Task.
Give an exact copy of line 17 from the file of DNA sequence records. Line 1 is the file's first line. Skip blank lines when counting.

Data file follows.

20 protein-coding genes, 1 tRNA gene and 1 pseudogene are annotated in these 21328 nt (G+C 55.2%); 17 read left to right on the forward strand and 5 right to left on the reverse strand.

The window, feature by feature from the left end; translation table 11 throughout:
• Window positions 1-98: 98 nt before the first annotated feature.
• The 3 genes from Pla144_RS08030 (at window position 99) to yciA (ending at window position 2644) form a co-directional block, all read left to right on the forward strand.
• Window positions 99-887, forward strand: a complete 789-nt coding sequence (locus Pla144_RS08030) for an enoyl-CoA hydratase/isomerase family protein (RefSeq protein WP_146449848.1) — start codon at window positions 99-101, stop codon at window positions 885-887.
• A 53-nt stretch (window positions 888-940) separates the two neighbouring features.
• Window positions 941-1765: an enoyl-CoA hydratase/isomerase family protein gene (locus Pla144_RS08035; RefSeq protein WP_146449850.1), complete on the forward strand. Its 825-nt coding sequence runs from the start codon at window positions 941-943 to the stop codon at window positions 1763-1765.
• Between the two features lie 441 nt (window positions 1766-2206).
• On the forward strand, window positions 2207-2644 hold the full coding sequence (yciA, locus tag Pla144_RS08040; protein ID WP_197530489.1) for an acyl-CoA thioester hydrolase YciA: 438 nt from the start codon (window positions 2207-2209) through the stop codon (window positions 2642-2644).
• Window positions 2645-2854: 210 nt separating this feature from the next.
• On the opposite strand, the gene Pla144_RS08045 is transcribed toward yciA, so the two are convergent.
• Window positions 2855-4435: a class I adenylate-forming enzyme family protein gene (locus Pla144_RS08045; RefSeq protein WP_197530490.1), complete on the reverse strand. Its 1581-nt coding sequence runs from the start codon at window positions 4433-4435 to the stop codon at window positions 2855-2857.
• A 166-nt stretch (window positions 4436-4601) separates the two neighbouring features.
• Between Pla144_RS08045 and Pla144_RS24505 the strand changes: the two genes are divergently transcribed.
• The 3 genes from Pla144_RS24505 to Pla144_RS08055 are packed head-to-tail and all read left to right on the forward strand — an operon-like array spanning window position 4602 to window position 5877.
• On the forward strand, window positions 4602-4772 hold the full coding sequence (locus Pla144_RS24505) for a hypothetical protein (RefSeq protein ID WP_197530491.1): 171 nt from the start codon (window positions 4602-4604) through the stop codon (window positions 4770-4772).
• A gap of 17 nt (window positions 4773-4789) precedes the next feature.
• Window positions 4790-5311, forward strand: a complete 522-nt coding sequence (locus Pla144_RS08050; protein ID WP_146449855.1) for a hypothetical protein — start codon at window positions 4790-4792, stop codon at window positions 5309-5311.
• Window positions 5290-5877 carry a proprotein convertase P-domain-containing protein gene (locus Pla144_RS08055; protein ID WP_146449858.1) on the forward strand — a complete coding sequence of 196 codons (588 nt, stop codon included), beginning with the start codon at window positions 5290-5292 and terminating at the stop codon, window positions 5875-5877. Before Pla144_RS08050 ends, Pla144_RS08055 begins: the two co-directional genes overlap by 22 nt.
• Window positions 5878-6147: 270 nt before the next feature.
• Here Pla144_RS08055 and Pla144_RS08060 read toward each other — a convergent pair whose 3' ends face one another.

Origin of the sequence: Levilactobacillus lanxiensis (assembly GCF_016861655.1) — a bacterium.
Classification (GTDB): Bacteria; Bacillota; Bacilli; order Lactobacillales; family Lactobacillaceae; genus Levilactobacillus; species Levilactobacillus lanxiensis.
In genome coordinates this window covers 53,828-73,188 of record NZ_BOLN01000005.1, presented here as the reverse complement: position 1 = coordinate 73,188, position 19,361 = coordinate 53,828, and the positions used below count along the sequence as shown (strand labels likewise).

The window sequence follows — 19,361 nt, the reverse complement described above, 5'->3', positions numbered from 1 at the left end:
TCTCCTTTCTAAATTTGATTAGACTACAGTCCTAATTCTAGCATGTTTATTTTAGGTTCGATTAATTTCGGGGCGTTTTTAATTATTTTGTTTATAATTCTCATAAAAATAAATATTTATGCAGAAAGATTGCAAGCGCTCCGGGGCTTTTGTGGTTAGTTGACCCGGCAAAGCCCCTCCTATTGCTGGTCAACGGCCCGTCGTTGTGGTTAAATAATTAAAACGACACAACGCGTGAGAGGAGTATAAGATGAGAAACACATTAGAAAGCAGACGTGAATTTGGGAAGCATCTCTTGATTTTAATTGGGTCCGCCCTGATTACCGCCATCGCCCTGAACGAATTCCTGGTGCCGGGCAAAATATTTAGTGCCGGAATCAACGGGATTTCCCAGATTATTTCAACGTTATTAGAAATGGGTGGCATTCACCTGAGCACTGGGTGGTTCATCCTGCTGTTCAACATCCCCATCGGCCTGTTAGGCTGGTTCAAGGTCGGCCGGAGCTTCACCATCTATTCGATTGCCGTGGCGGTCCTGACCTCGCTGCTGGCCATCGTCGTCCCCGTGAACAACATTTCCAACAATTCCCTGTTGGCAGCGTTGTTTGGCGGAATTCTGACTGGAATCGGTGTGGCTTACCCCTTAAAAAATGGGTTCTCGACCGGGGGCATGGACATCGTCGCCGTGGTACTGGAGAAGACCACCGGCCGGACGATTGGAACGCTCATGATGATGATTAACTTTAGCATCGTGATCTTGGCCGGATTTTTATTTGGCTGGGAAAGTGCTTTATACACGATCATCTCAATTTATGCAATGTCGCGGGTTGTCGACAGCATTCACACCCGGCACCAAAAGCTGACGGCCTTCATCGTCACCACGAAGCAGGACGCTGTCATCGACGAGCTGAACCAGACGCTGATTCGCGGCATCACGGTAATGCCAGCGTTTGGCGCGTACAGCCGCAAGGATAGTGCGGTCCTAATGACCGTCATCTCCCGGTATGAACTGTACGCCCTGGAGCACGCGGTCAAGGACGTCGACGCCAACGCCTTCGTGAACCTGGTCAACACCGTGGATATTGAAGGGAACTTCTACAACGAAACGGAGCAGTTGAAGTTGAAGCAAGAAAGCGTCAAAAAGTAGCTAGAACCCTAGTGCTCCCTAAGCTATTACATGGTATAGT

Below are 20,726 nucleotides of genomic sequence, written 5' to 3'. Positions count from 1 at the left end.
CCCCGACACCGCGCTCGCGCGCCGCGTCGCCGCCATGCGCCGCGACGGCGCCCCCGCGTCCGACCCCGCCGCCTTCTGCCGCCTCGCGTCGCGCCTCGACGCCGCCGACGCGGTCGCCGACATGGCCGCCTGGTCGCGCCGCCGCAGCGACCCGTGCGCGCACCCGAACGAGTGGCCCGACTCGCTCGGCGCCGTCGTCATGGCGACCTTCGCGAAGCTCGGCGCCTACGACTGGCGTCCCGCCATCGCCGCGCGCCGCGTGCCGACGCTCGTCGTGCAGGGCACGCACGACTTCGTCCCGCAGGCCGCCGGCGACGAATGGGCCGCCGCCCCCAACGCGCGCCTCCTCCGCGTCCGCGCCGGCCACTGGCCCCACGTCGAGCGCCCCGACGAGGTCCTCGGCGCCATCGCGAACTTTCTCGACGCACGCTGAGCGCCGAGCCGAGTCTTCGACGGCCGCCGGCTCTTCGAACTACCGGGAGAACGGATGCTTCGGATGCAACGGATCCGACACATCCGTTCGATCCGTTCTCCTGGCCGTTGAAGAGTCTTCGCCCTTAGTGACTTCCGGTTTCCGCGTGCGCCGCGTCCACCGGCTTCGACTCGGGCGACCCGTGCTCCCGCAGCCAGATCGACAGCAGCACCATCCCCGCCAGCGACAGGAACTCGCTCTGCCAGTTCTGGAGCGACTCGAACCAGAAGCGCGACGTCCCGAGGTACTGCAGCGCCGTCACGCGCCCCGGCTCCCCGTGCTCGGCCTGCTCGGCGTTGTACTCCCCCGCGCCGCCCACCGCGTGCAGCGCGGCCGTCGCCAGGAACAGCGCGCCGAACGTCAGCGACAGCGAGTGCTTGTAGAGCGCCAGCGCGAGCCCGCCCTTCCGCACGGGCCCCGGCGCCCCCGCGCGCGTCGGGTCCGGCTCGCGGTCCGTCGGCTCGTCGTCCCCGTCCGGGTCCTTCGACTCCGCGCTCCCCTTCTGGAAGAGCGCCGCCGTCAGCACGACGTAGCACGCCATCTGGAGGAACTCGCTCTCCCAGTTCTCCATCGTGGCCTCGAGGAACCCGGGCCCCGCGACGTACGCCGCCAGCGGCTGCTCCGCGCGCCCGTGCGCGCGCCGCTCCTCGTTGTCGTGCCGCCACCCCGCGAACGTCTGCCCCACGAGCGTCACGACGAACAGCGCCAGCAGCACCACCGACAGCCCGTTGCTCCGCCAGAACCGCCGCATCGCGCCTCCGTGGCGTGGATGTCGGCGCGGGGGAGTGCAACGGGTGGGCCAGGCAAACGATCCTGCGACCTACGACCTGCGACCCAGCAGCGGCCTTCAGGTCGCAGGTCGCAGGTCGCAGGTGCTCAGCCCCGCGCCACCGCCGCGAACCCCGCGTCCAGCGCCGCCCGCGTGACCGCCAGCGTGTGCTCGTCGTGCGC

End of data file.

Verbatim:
• A gap of 17 nt (window positions 4773-4789) precedes the next feature.